I frequently encounter new photographers who will say that they can’t get any practice because they don’t have anyone to photograph. I suspect most of us can remember that feeling – not everyone has built up the confidence to ask somebody to sit for them. If this is the case then there are a couple of things we can do. We can attend training seminars and workshops where models will be provided, so that we can practice whilst gaining guidance at the same time **. The drawback is that good quality training isn’t cheap and we also have to factor in the time away from our usual job. I have friends who have practised on human dummies (I’m talking about plastic models rather like those in shop windows). This can be a very good way of practising lighting techniques on something which isn’t going to move as you work. However lighting is but one facet of portraiture – and we need to consider aspects such as the shape of our subject, size, hair texture, personality, posing, narrative, timing, and environment. In other words, there is no substitute for live models. And if you can’t find, or don’t want to find human beings, then go for an animal instead. Approach your animal photography just as you would approach your human photography (obviously you can’t necessarily communicate with an animal, particularly a wild one, but you do have the benefit of knowing they will not answer back either).
I shoot tons of animals, so much so that I have a separate site dedicated to them: Pet and Animal Photography West Sussex. I will also say that animal photography and specifically animal portraiture is incredibly demanding and challenging. If you can get to grips with animals then I think it’s fair to say that your human portraiture will improve as a result.
If you don’t have access to your own pets, or the pets of friends, it’s not that hard to go out and find animals of some sort. In my opinion birds make excellent subjects for portraits, they have a wide repertoire of movements and postures and can assume very different shapes as a result, particularly regarding head carriage and mood. Waterbirds are perhaps the easiest to work with because they’re quite big and if you go to a nature reserve they’re usually accustomed to people. As always, work through a checklist – you need the right kind of light first and foremost. Harsh overhead sun is horrible so ideally you need to get your subject into open shade with the light coming at them from the front or just off to the side. If it’s late in the day, backlighting can be lovely.
Next, you need to look at the environment, particularly the background. This needs to be pleasing and complimentary to the subject, free from unnecessary clutter and distractions (in other words, not the car park or the main road). Then you need to frame your subject to show their relationship to the environment – you can zoom in tight for a classic head and shoulders portrait, you can go for a full body shot with your subject relatively small within your composition, and the environment assumes more importance. If you fancy a classic studio style photograph like the one above, the background you choose will need to be much darker than your subject, or of a uniform colour which can be darkened down during post production. Remember that your camera’s digital sensor doesn’t see things the way the human eye does – the light falloff is much more rapid than you might think – look up the inverse square law because this can be really useful at times.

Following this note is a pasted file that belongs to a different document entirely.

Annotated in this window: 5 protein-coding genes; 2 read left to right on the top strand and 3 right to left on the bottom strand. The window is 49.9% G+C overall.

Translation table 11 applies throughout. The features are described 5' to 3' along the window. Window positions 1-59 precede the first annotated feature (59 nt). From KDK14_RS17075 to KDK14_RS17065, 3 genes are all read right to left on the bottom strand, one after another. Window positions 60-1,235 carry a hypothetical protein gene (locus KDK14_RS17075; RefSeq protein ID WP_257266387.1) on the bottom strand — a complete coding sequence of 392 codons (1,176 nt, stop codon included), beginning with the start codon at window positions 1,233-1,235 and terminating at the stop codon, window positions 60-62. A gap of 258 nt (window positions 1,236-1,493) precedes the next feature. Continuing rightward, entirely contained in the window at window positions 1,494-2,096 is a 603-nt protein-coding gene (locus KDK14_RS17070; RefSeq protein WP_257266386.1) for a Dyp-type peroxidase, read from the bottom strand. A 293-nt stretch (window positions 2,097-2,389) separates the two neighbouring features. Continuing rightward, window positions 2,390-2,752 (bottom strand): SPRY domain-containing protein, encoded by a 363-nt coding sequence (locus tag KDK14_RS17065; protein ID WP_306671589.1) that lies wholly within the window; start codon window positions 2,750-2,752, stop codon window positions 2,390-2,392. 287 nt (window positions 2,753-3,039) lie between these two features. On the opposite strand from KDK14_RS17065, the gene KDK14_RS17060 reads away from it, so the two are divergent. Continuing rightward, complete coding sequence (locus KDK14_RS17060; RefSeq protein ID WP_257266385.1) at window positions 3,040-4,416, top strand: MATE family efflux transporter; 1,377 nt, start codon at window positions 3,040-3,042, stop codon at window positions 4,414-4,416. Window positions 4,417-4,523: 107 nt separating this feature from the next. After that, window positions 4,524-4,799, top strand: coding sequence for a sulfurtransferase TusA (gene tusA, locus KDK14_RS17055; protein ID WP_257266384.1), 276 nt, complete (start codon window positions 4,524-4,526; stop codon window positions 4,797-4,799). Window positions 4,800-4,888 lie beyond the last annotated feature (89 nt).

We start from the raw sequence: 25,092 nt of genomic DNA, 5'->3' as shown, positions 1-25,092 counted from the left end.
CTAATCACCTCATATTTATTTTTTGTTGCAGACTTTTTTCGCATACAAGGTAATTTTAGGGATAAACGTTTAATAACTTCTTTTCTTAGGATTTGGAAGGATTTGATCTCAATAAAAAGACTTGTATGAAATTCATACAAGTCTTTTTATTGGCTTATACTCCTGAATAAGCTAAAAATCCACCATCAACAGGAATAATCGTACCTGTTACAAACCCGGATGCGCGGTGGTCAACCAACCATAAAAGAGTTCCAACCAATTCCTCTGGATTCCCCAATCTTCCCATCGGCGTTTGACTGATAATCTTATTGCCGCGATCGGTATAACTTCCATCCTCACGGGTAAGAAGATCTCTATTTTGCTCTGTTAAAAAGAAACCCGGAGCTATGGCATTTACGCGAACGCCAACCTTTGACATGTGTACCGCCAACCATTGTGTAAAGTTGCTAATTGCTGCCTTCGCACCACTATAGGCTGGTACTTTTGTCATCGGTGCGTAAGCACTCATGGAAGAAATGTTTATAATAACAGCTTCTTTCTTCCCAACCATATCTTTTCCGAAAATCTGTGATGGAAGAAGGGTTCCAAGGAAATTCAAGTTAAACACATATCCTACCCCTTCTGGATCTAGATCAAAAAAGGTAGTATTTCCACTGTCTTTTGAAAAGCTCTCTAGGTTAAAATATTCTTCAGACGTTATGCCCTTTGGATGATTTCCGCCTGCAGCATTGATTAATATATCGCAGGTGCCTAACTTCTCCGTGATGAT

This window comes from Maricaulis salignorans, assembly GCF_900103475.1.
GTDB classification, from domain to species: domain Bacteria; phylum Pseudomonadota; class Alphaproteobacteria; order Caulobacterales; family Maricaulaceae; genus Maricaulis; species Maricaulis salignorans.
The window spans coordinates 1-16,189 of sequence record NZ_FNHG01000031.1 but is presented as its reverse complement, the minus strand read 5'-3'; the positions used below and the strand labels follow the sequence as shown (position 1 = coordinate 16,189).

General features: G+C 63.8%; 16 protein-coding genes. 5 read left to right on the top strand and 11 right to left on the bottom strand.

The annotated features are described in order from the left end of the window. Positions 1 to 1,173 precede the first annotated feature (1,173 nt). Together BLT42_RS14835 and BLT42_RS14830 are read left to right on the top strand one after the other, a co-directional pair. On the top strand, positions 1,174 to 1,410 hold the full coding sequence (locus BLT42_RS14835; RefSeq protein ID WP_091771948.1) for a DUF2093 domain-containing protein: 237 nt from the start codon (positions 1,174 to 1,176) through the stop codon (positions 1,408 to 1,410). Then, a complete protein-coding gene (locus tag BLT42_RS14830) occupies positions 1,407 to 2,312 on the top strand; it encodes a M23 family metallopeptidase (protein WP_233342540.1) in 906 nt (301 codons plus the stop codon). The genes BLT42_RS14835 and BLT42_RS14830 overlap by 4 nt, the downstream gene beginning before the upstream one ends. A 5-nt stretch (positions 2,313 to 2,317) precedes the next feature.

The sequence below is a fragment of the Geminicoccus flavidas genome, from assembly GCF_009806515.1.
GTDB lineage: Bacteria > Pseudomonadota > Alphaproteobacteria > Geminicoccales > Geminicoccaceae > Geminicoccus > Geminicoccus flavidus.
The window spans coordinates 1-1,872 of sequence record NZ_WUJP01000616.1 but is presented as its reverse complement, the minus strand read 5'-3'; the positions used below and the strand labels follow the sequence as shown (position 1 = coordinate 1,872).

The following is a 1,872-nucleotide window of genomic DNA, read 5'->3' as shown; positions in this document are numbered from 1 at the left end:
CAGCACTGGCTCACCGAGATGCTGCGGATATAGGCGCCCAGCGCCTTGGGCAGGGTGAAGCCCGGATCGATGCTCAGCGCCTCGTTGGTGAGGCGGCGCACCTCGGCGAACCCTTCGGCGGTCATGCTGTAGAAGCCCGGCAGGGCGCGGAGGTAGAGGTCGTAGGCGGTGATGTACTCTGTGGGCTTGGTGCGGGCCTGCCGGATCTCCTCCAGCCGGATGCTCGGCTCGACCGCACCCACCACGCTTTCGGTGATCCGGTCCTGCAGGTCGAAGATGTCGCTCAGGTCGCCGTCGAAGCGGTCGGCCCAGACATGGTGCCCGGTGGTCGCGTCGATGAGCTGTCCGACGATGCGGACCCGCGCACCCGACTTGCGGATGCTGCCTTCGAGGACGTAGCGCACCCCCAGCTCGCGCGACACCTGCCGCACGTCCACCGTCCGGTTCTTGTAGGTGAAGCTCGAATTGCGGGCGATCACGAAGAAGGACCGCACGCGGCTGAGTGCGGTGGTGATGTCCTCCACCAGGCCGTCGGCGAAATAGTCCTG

Decide what you want your subject to be doing when you photograph him or her – I think birds look great in profile or 3/4 view. Otherwise, you might choose to capture the characteristics of that species.
Patience is key – wait until your subject does something interesting, or presents well for the camera. With animals it helps to use burst mode, and remember to aim your focus point at the eye nearest to the camera. Remember that the focal length of the lens you use, combined with how close you are to your subject, and your chosen aperture, will influence depth of field. I wouldn’t entertain photographing animals at very wide apertures if I’m close to them using a telephoto lens, because too much of them will be out of focus and this simply doesn’t work with most creatures. Even at F5 .6 on my Micro 4/3 cameras, the depth of field can be too shallow at times if I’m using one of my long zooms.
So if you’re starting to explore portraiture but you don’t feel ready to tackle human beings, there are plenty of other things just waiting for you to show up with your camera. Wild animals are best photographed from a safe distance, so as not to startle them, therefore a lens with an equivalent focal length of anything from 200mm upwards will be ideal. In this instance I was using the Pana 100-300 (which on my Micro 4/3 bodies will give me a field of view equivalent to 200 to 600mm in 35mm terms).
** If you’re a beginner or an amateur wanting to improve, we do offer training. This is currently on a 1:1 or 1:2 basis. The feedback I’ve received seems to suggest that beginners and improvers can be daunted by structured group tuition therefore my training is designed to be relaxed and fairly informal. Please feel free to get in touch if you want to have a chat about the ways you can improve your photography. In the meantime, take a look at this amazing competition from Olympus, where you’ll have the chance to win some fabulous camera kit and one-to-one tuition from your chosen mentor (as you can see I’m heading up the animal photography department): Olympus Proteges.